It is a bit slower paced than other textbooks on this list. The first book in the series only introduces hiragana out of all the Japanese writing systems, and it is introduced slowly, a few characters per chapter throughout the textbook. Katakana and kanji are not introduced until later books. The sample texts in the book mix hiragana characters with romaji (English letters), gradually introducing more and more Japanese.
This could be a plus or minus, depending on how you see it. If you already know some Japanese characters, you may find this book moves too slowly for you. However, if you are a little intimidated by the idea of learning to read and write Japanese and want to take it easy, this is the perfect introduction for you.
Japanese From Zero is also a great Japanese textbook for children or homeschooling.
Best for: younger learners and people who want to go slowly
Minna No Nihongo
This is a very good series of textbooks for serious students of Japanese.
The most remarkable thing about Minna No Nihongo is that it is all written in Japanese! You can buy a companion book in English (actually, it is available in 14 different languages) with the translation and notes.
While this might seem like a pain, it’s actually fantastic if you want to learn Japanese fast. You will be immersed in Japanese from the very beginning, so your reading skills will improve a lot faster than someone using a mostly-English textbook.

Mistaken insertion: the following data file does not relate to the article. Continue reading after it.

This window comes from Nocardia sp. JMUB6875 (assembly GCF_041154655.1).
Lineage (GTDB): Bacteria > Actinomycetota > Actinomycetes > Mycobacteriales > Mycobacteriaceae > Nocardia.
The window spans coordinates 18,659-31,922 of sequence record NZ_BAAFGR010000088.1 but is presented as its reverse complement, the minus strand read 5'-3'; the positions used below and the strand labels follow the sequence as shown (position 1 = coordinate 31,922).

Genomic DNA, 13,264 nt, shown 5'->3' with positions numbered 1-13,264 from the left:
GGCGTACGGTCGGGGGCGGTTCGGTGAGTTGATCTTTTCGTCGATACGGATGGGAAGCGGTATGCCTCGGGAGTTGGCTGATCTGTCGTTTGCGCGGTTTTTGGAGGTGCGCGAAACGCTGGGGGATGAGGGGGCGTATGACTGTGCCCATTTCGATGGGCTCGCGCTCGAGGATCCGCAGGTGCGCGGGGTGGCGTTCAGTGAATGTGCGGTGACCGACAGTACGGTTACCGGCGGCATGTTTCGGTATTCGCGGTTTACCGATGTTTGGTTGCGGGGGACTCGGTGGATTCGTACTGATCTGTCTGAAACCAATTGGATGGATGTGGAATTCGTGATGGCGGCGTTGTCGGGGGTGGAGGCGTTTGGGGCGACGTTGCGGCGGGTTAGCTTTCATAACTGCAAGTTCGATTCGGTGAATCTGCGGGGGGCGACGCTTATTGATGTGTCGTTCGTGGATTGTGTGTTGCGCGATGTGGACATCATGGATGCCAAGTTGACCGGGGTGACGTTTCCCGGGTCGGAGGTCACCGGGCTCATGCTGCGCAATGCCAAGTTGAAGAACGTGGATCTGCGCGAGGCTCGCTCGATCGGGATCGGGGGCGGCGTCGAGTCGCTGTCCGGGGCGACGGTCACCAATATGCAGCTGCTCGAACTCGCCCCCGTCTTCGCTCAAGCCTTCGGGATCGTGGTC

You can look at the English companion book any time you need a translation, but because of the extra step, you will try to read it for yourself in Japanese first.
Because of this, Minna No Nihongo is very highly rated among people who want to achieve a high level of Japanese.
Of course, alongside improving your reading skills, this book will teach you grammar, vocabulary, listening and conversation. It is more in-depth and covers more ground than other textbooks on this list.
You should be familiar with hiragana and katakana before starting this book – but don’t worry, they don’t take long to learn (click here for tips).
Don’t forget to purchase the companion (English) book separately.
Best for: those who want to challenge themselves and are willing to put in the work to learn Japanese fast.
Japanese for Busy People
Japanese for Busy People is another popular book to learn Japanese. It is aimed at professionals, so you will learn a lot of vocabulary related to office/business situations!